Chandos are to be congratulated for this disc of première recordings.
However, Natalya Savkina's booklet notes are inadequate. She omits vital
information failing to tell us, for example, that when Dukelsky was in the
USA he was known as Vernon Duke and wrote 'pop' songs which have now been
taken by Sylvia McNair and Dawn Upshaw.
The ballet, Zéphyr et Flore, appeared in 1925 when the composer
was only 22 and was produced by Diaghilev. Poulenc and others remarked on
Dukelsky's dependence upon Prokofiev and indeed the older composer promoted
his music. The ballet has a few fine moments but most of it is merely pleasant.
Savkina refers to the waltz movement as thrilling which my colleagues and
I found ordinary. Myaskovsky, the under rated Russian master, said that the
theme of the Theme and Variations was 'sweet and reminiscent of youth' which
indicates the problem of this work, its immaturity. It has no personal voice
and three years later Prokofiev had to help Dukelsky with his Symphony
No 1 as the orchestration was poor. This further indicates that he did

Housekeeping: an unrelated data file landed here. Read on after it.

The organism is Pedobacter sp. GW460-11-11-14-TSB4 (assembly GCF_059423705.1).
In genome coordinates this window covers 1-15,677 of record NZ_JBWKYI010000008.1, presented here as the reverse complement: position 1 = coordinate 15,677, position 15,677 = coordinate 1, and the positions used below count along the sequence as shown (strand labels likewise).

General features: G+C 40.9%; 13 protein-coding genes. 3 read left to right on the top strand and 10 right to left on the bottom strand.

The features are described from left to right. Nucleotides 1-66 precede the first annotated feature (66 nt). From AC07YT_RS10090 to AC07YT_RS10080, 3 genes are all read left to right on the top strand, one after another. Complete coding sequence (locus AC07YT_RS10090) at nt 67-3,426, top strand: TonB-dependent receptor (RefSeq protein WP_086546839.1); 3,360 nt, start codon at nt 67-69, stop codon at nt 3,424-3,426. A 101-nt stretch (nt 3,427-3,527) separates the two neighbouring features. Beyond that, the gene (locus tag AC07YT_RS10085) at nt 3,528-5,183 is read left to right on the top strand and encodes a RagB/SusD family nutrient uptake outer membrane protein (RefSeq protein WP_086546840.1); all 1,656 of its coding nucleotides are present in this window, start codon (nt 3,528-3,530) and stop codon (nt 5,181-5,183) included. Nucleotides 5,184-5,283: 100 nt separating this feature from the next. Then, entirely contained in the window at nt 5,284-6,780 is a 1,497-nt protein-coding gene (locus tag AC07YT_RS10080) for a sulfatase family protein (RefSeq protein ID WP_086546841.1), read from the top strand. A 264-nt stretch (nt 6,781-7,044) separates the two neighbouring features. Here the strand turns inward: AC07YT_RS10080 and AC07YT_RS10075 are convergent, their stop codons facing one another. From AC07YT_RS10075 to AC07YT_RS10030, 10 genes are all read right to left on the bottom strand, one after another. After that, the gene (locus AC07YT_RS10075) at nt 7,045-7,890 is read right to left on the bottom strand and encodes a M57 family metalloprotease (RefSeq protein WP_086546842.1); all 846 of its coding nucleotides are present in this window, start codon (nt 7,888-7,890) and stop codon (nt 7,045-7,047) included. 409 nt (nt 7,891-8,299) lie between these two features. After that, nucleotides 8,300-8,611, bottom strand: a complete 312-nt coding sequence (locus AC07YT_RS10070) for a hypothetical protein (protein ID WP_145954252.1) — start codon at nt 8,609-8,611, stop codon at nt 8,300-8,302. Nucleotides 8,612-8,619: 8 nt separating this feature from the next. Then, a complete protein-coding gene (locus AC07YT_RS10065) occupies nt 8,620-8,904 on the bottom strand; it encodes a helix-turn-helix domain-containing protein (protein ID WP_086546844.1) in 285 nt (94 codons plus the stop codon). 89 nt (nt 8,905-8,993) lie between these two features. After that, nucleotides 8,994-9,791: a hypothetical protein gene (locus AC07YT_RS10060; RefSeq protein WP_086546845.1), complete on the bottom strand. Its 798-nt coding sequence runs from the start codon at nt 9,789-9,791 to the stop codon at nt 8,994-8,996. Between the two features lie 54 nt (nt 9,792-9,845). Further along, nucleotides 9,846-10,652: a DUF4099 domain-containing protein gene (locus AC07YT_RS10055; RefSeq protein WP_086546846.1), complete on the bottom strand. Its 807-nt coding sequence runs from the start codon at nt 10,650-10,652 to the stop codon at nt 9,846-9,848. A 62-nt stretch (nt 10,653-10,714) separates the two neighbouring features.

not work hard under the excellent tutelage of Reinhold Glière.
Epitaphe of 1931 is a better work but still lacks a personal voice or any
outstanding music. It sets poems by Osip Mandelstam and would appear to be
a memorial to Diaghilev who had died in 1929. It also shows the composer's
dislike for the Russian régime and why he eventually became an American
citizen. The soprano soloist is excellent as is the choir although one has
to say that the material is ordinary, if not poor.
As far as I can tell the performances are good ... the recording certainly
is. I think the music is not particularly inspiring but you must make that
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